McPhillips: What is happening in the local pool, is that this quarter we had 160 new join-ups to SAG/AFTRA, because of the TV shows. One producer I know was grateful, just because she doesn’t like working with non-union contracts. I think that will keep more people here. I’ve experienced a lot of people who move out there, and they end up having less auditions that I have here. It’s harder to get agents out there, even with people who had them here. On the other hand, if it does take ten years to find success, you might as well go out there when you’re 21 years old.

Steve Scholz, Grace McPhillips
Steve Scholz and Grace McPhillips, November 24, 2013
Photo credit: Patrick McDonald for Money is still king in show business, and the raising of funds is always situational as an actor or a producer. Has sites like Kickstarter made a big difference or do you see a leveling out or a contribution fatigue for those outlets?

Scholz: I have helped finance projects, such as Grace’s film ‘The Other One.’ What I like about her approach is that she used the site Fractured Atlas, which makes the donations tax deductible, makes it a greater incentive.

McPhillips: They actually sponsored me as an artist, so the film becomes a not-for-profit project. So all the money the was raised was 100 percent tax deductible. Also you get the money as it comes through, you don’t have to wait for the deadline. Steve, with your improv background, Chicago still is the go-to ‘developmental league’ for ‘Saturday Night Live.’ What does this town do best for the improvisational actor that prepares him or her for the rigors of that peculiar institution?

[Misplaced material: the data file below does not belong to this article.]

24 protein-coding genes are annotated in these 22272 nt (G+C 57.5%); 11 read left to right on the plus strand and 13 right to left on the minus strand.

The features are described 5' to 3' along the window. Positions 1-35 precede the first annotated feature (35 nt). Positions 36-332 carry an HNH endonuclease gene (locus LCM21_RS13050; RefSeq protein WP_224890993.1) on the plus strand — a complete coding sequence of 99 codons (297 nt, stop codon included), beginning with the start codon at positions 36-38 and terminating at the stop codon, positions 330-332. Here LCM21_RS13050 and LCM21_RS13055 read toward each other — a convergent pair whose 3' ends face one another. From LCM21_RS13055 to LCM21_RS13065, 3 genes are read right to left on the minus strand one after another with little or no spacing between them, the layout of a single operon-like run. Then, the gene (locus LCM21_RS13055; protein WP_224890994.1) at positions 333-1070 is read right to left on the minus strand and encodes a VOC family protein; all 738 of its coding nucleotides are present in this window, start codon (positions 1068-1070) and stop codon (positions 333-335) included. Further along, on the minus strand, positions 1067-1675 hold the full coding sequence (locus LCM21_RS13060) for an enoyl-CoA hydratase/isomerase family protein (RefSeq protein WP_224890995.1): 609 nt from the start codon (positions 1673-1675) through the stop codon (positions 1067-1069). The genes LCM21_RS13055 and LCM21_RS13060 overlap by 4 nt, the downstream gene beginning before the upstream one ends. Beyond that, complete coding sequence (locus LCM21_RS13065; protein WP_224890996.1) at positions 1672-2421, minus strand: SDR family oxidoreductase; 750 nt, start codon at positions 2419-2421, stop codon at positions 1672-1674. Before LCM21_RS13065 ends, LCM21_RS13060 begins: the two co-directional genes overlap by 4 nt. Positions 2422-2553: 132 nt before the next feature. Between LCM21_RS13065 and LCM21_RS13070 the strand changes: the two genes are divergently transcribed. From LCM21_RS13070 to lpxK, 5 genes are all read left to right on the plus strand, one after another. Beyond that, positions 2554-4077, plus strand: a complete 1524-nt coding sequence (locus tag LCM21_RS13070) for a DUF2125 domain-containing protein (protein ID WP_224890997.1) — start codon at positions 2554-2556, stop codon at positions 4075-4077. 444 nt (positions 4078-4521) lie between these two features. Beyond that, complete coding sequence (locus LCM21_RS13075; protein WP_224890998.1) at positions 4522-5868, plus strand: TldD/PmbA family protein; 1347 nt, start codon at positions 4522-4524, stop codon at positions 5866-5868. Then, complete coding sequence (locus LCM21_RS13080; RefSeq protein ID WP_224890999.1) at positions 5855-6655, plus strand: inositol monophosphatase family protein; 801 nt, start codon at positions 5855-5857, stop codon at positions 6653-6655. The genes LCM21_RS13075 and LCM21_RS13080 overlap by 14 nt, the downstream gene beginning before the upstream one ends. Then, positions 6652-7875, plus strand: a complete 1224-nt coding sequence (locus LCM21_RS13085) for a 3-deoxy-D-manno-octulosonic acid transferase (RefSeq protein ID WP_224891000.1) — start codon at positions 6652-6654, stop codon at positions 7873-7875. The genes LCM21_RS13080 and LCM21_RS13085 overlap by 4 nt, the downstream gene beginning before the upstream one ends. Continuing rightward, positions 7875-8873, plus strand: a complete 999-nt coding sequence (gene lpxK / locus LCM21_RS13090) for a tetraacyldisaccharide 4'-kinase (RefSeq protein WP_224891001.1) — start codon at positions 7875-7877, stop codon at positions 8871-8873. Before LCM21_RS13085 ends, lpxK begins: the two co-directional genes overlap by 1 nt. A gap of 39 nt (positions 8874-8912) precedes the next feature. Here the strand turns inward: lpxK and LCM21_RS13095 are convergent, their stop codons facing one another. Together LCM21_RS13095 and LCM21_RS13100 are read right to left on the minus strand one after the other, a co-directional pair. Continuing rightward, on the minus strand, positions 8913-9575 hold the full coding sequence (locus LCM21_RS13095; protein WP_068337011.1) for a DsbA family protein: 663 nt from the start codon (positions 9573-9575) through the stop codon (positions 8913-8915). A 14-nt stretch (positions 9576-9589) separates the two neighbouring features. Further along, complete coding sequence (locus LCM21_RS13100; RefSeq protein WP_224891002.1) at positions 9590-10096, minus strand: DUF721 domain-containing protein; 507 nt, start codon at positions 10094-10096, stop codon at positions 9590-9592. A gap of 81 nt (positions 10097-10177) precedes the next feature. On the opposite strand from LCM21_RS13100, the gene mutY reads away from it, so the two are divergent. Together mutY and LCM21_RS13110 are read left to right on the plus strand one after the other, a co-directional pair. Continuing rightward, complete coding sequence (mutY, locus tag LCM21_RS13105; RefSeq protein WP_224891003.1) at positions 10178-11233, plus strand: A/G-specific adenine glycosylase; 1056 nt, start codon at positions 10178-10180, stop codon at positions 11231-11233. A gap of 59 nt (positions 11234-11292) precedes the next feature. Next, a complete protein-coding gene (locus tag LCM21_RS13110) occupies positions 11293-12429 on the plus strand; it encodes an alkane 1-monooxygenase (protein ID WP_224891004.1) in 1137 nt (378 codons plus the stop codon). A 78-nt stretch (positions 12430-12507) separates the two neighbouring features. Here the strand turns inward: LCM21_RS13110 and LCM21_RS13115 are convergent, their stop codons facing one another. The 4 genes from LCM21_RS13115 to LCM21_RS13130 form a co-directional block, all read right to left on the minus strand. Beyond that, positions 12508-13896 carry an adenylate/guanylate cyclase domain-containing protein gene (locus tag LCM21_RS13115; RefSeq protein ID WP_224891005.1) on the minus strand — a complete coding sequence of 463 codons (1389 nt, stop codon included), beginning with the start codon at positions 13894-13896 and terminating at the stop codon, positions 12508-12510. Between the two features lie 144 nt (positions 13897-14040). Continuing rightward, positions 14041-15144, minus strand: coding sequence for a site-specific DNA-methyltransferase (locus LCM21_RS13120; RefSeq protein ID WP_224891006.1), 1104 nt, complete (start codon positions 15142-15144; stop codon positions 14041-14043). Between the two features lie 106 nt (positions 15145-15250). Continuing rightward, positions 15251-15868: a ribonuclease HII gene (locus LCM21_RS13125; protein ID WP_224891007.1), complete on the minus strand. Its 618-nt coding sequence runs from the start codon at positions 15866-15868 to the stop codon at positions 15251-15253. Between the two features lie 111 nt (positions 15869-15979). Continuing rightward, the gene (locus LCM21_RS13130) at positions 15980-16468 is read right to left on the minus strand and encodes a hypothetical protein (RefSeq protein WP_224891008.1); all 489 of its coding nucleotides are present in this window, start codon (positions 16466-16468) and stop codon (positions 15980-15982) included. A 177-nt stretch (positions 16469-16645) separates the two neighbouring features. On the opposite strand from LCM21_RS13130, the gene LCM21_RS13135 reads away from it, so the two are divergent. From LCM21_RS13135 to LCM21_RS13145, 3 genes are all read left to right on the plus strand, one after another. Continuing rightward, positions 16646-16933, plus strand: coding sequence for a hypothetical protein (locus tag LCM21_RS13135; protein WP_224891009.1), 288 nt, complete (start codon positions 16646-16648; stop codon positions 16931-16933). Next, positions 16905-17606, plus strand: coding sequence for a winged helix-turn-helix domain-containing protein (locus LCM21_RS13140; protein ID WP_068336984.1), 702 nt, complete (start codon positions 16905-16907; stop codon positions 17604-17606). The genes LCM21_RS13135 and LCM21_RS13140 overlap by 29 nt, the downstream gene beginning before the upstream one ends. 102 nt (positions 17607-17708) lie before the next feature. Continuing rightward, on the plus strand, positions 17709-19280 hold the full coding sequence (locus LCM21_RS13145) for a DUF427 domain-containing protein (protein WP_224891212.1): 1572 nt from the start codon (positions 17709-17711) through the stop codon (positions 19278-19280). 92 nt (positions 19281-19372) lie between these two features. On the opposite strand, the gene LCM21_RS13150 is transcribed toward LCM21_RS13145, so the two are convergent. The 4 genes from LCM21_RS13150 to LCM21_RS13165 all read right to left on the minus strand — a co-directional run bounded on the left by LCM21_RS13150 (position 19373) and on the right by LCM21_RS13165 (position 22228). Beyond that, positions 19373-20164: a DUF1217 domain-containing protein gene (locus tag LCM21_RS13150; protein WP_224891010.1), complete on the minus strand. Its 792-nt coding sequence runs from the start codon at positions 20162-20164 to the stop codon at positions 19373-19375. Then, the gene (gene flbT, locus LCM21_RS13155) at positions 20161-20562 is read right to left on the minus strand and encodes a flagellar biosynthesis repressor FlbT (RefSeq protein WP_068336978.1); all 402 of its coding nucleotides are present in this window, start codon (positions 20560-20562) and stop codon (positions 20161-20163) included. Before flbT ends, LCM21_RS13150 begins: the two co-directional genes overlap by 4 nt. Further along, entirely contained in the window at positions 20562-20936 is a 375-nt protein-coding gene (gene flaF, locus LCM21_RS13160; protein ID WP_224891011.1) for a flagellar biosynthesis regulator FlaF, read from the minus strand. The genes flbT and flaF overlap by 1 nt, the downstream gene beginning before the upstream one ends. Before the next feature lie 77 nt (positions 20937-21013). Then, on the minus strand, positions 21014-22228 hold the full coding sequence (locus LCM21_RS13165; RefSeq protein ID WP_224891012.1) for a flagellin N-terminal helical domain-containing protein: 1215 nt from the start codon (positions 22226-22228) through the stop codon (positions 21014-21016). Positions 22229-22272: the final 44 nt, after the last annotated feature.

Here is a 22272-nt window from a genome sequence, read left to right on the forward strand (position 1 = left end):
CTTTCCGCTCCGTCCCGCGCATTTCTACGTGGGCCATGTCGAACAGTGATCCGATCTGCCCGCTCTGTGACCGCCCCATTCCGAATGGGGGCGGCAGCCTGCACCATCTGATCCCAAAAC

Scholz: Years ago I would have just said, ‘doing the improv,’ but now it’s the opportunity for these type of performers to actually do work on camera, before they get to ‘Saturday Night Live.’ This means being able to expand beyond the stage, that’s what the improv groups see as the next stepping stone, which means a higher profile and an easier way for shows like ‘SNL’ to see them on line. It’s much more equalizing. Grace, you have a feature film starting a festival circuit and one in pre-production. What have you learned from your experience with ‘The Other One’ that helped you in the midst of getting your next project, ‘Beautiful Little Fools,’ off the ground?

McPhillips: I definitely learned I don’t want to compromise on ‘Beautiful Little Fools,’ and I also know I need to make yet another film before that one. I recently signed the youngest woman ever to be accepted into the Directors Guild to take on a new project, ‘Wilder Land Road.’ Again, I don’t want to compromise on ‘Beautiful Little Fools,’ it’s a dual story line, which half taking place in the 1920s through the ‘40s. That will take money and experience. Finally, back to the both of you. Each of you give a one or two sentence prediction for the Chicago film actor in 2014…

McPhillips: I will predict we will have five more Chicago actors in principal roles on TV shows.

Scholz: I will predict we will get two more TV shows filming in Chicago by August of next year.

The 5th Annual Chicago Acting in Film Meetup “Holiday Hurrah” Event will be at the Hard Rock Hotel in Chicago on December 16th, 2013, starting at 7pm. Click here for more information and to purchase tickets to the event. senior staff writer Patrick McDonald

Senior Staff Writer

© 2013 Patrick McDonald,